Look deep into nature, and then you will understand everything better. ~Albert Einstein
Neither a true crystal or a mineral, Amber is an organic gem (others include pearl, coral, and petrified wood) deriving from the fossilized resin of now-extinct evergreen trees over millions of years.
The oldest Amber on earth is estimated to be 320 million years of age!
Amber typically is found in shades of yellow to orange-brown, although white, green, blue, and black specimens appear. Remains of insects or plant matter suspended within Amber’s structure are seen by metaphysical healers as indicators of the gem’s healing power.
The best-known Amber comes from the coast of the Baltic Sea. Other locations where it’s found are the Dominican Republic, Mexico, Burma, and Indonesia.
Prized for its ability to draw pain from the physical body, Amber is said to transform negative energy into positive energy. It cleanses the environment, benefitting convalescence, easing depression, and soothing grief. Amber reduces stress and boosts confidence. It’s thought to help with organs of elimination (liver, kidneys, etc.), as well as the throat, colds, dental pain, and other issues.
Amber is a natural birthstone for those born in midsummer (July 22-Aug. 21) and a zodiac sign for Taurus (April 20-May 20).
According to legend, Amber was created by tears of seabirds or goddesses. Ancient peoples saw it as droplets of the setting sun; in the Far East, it was believed to be a metamorphosis of the souls of tigers. Native Americans said Amber represented the east wind of grandfather sun. Roman author Pliny wrote that Amber necklaces were hung around children’s necks to protect them from witchcraft and ease teething pain.
Amber is said to heal the Solar Plexus Chakra (controlling the immune and digestive systems) as well as the Sacral Chakra (the body’s life force center regulating intuition).
Feng Shui experts classify Amber as Water energy (quiet strength and purification) and recommend placing it in the north area of a home or room.
Besides its use in jewelry, Amber has seen a growing popularity recently as a teething pain reliever for babies (though experts warn of the choking hazard associated with placing necklaces on little ones), a pain and anxiety reliever for adults, and as the subject of intrigue.
Clean your Amber with lukewarm water and a soft cloth, drying completely. Polish with olive oil and remove the excess with another soft cloth. Store away from other pieces of jewelry, keep away from direct sunlight and harsh chemicals, and don’t use commercial cleaning solutions. (With a Mohs hardness of 2.5, it’s very soft!)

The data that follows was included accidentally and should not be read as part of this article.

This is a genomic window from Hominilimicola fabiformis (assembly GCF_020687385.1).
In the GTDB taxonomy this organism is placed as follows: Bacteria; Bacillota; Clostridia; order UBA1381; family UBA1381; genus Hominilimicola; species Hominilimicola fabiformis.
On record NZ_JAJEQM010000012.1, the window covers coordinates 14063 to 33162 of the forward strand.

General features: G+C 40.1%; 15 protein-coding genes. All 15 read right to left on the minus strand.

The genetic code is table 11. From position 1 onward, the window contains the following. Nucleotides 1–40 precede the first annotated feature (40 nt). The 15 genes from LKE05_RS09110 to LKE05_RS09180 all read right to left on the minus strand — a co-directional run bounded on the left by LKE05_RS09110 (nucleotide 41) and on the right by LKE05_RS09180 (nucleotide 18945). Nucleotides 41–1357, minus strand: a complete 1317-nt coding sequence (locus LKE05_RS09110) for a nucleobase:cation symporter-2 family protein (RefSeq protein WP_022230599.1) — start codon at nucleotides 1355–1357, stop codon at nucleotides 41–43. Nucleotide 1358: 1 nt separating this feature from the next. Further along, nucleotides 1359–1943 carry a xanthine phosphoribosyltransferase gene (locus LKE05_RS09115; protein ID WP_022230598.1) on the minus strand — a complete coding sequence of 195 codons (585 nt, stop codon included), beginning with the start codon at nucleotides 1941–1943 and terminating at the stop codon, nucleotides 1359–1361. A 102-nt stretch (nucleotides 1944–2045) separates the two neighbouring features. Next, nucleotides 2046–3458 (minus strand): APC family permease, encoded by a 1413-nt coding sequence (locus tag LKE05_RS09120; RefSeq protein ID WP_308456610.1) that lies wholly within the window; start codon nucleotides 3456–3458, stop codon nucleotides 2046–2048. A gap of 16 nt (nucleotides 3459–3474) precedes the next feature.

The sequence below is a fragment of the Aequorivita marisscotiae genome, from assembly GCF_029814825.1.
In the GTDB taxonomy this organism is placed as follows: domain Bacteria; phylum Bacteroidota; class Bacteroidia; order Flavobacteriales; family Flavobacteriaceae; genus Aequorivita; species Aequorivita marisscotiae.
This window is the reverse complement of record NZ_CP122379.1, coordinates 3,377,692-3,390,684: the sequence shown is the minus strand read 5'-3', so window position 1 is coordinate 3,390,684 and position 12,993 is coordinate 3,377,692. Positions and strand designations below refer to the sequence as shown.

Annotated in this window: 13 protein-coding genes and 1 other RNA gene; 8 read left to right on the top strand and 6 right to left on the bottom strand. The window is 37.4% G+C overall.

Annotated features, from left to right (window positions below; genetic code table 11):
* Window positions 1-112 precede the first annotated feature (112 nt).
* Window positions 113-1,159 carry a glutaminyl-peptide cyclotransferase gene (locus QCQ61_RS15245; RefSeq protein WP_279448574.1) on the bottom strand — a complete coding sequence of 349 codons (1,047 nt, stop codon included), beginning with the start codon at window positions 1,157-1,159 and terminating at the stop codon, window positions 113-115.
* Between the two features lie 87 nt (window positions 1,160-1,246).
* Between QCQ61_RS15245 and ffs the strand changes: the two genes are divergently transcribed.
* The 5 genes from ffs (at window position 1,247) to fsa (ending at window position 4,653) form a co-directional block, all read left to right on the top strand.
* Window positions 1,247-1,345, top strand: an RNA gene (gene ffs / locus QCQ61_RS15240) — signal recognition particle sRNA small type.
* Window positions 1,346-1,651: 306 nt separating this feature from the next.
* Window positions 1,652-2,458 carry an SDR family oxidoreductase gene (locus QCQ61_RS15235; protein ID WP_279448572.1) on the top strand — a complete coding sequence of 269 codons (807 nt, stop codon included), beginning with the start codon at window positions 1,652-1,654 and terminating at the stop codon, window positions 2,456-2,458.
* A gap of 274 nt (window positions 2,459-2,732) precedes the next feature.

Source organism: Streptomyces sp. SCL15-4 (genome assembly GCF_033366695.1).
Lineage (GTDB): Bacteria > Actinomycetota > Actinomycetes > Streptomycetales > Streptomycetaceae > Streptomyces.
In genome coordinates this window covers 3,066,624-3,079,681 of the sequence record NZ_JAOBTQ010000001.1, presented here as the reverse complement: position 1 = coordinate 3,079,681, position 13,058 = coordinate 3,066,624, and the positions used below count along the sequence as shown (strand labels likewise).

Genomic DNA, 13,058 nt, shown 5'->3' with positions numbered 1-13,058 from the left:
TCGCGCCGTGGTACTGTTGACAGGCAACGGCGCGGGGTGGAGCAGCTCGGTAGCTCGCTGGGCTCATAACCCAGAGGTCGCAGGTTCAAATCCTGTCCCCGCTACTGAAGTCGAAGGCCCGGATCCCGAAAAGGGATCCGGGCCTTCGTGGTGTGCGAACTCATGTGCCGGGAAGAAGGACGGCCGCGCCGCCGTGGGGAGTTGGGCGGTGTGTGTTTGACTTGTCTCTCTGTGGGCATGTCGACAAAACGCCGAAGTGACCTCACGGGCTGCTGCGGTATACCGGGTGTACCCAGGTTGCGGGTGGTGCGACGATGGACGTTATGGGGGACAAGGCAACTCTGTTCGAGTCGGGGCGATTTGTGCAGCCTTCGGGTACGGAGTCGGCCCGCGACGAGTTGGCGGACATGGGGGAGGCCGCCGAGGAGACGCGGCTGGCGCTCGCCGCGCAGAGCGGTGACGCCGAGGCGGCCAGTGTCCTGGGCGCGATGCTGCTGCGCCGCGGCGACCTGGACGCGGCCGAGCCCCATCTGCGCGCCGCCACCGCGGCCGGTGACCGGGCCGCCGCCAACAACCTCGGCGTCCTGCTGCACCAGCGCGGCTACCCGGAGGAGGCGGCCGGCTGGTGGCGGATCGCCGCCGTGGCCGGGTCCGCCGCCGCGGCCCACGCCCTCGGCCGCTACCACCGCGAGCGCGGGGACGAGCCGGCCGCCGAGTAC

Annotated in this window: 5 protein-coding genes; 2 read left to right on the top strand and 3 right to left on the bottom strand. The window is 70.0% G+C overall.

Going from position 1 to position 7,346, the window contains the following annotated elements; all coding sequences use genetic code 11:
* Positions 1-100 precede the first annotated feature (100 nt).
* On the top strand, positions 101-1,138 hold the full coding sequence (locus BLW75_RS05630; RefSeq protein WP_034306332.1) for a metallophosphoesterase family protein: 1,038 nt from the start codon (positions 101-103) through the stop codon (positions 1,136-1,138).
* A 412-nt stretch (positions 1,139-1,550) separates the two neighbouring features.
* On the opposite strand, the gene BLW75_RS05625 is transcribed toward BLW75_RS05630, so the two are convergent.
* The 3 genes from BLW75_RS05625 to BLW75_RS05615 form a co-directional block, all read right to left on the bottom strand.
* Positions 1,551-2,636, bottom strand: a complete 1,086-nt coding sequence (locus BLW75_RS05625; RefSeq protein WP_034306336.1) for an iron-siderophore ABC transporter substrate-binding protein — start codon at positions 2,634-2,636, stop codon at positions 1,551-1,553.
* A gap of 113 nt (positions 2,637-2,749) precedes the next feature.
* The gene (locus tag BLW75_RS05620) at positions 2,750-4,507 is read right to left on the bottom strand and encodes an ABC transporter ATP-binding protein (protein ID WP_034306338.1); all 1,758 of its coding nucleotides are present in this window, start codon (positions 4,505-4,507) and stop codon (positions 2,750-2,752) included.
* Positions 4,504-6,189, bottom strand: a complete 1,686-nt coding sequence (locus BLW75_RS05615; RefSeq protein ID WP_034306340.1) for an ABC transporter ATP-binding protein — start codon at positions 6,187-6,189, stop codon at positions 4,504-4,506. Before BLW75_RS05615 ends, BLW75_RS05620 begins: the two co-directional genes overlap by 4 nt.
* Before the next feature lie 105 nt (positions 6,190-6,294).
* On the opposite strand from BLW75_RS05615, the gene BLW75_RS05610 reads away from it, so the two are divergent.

Note: The claims here aren’t meant to take the place of medical advice. They’re based on folklore and other sources, and likely “work” best if one’s belief is strong enough!
Debbie, such synchronicity because I was just talking about the gemstone, Amber, with a client at work. We were talking about how much we love the color of Amber.
I also have a friend who has just started making her own gemstone jewelry and recently created an Amber pendant.
” Amber is an organic gem (others include pearl, coral, and petrified wood) deriving from the fossilized resin of now-extinct evergreen trees over millions of years.”
Yes, you’re absolutely right about that, which was something I learned back when I first started my interest in gemstones.
I really like the necklace you displayed in this post because it shows Amber in its natural state.
I also love the first photo you shared at the top of the post because you can clearly see what looks to be a tiny cricket inside the stone!
Thanks so much for sharing, my friend. Really enjoy these posts!
Have a super Sunday!
Ron, I’m delighted you’re enjoying these gemstone posts! I’m learning a lot about these different stones, too, and I’m amazed at just how much is out there to learn.
I think I like the idea of Amber better than I like the actual stones. Something about wearing a centuries-old bug around my neck just doesn’t sit well! And I can’t fathom looping something like an Amber necklace around an infant’s neck, even if the poor thing is screaming its head off from teething pain. Numzit works so much better!
Enjoy your week, my friend — and here’s hoping Maya doesn’t inundate y’all with snow (we got off easy with sleet and fog!) xo
I do love the color of Amber and to have an insect inside is extra special.
I like the color, too. It feels happy and looks enough like gold for me to think of it as ‘rich.’ The bug? Not so much. I know it’s been dead for ages, but yuck!
I imagine a bug so sleepy that it takes a nap and is covered by sap. Ten thousand years later it is forever memorialized in a chunk of Amber. Fascinating.
True, but it’s still a bug ;
I had some necklaces made of amber beads that I got in Africa from traders. It wasn’t a clear amber like you’ve shown here, but it was very pretty. Over the years I’ve given away or sold a good bit of my African stuff, so I don’t still have the amber, but it’s just as well. I couldn’t wear it — the pieces were as big as the round pieces that come with Tinker Toys!
Those were some seriously big pieces, Linda! I wouldn’t want anything that heavy hanging around my neck either. You must have had some lovely jewelry though. I don’t have any Amber. I have some Amber-colored beads, but they’re too hard to be genuine. Maybe that’s just as well since the stuff is so delicate that it doesn’t seem practical.